Iron Maxx Iron Review
Iron is from German based company ironmaxx.de. This product states that it helps optimize oxygen in the body, to reduce tiredness and fatigue and supports the immune system. This review will aim to understand how the ingredients within this product can achieve this.
Cellulose does not induce any nutritional benefit. the main reason for this ingredient is to make the supplement hold together.
Iron (II) gluconate
Ferrous fumarate is also known as iron sulphate, common uses for this ingredient are for people with an iron deficiency. Iron levels have been found to decline due to exercise (1) with findings showing that replacing iron can help with fatigue (2).
Bovine gelatin (capsule)
Bovine gelatine has no nutritional benefits and is used for the capsule to incase the ingredients.
Magnesium stearate does not induce any nutritional benefits. The main reason for this substance being in the supplement is that it is a lubricant for the machinery that manufactures the product.
Silicon Dioxide doesn’t add any nutritional benefits to this supplement. The main reason for silicon dioxide in this supplement is that it aids in the even distribution of the active ingredients in this supplement.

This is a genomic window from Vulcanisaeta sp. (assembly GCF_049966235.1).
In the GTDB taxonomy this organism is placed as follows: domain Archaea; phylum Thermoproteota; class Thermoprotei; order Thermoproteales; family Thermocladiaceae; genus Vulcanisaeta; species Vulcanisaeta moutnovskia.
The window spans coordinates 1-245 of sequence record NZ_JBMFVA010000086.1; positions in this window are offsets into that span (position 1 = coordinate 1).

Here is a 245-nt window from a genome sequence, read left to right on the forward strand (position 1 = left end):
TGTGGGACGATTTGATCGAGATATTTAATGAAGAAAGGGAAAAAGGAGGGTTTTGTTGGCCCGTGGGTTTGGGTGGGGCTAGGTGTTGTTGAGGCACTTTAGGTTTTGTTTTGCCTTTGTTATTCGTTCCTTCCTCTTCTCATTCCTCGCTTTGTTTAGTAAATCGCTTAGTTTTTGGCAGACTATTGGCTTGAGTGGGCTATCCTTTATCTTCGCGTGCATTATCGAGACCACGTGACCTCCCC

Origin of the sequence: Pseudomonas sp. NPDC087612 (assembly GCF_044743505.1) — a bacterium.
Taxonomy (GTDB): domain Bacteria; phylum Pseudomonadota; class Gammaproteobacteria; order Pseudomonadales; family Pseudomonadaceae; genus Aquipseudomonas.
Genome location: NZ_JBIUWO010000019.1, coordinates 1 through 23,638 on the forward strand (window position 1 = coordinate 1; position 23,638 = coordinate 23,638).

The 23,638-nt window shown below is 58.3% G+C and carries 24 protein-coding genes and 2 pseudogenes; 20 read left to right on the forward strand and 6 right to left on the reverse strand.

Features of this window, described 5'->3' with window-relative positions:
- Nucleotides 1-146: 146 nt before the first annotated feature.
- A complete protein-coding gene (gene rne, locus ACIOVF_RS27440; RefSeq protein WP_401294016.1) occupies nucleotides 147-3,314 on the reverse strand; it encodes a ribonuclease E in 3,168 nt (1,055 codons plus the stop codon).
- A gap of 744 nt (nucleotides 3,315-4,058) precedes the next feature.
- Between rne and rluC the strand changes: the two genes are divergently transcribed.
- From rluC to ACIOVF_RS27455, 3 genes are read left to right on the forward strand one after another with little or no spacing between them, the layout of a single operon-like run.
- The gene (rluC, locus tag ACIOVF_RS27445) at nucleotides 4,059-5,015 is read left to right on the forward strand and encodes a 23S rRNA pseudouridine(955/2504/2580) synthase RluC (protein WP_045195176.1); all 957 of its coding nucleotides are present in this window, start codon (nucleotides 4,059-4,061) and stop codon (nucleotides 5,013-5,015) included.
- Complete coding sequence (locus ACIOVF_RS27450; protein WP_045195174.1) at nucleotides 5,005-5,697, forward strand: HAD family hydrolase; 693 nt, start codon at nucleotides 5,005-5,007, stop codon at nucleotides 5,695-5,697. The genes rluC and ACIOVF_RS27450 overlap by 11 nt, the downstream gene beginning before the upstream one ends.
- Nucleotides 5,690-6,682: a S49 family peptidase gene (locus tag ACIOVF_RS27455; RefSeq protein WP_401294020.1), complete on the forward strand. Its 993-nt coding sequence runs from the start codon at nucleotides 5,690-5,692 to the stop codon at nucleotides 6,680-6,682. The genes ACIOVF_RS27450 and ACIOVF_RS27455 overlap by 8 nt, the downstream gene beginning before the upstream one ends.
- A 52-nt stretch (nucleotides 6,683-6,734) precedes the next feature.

Iron as a supplement has been found to help with the claims of this product which includes helping optimize oxygen in the body, to reduce tiredness and fatigue and supports the immune system. It is recommended to be taken once a day in the morning. This product has no banned substances when referring to the WADA prohibited list when observing the label / ingredients posted on the website.
*NOTE – This product has not been tested in a laboratory and may contain other substances that may not appear on the label
1 – Weaver, C. M., & Rajaram, S. (1992). Exercise and iron status. The Journal of nutrition, 122(3 Suppl), 782-787.
2 – Brutsaert, T. D., Hernandez-Cordero, S., Rivera, J., Viola, T., Hughes, G., & Haas, J. D. (2003). Iron supplementation improves progressive fatigue resistance during dynamic knee extensor exercise in iron-depleted, nonanemic women. The American journal of clinical nutrition, 77(2), 441-448.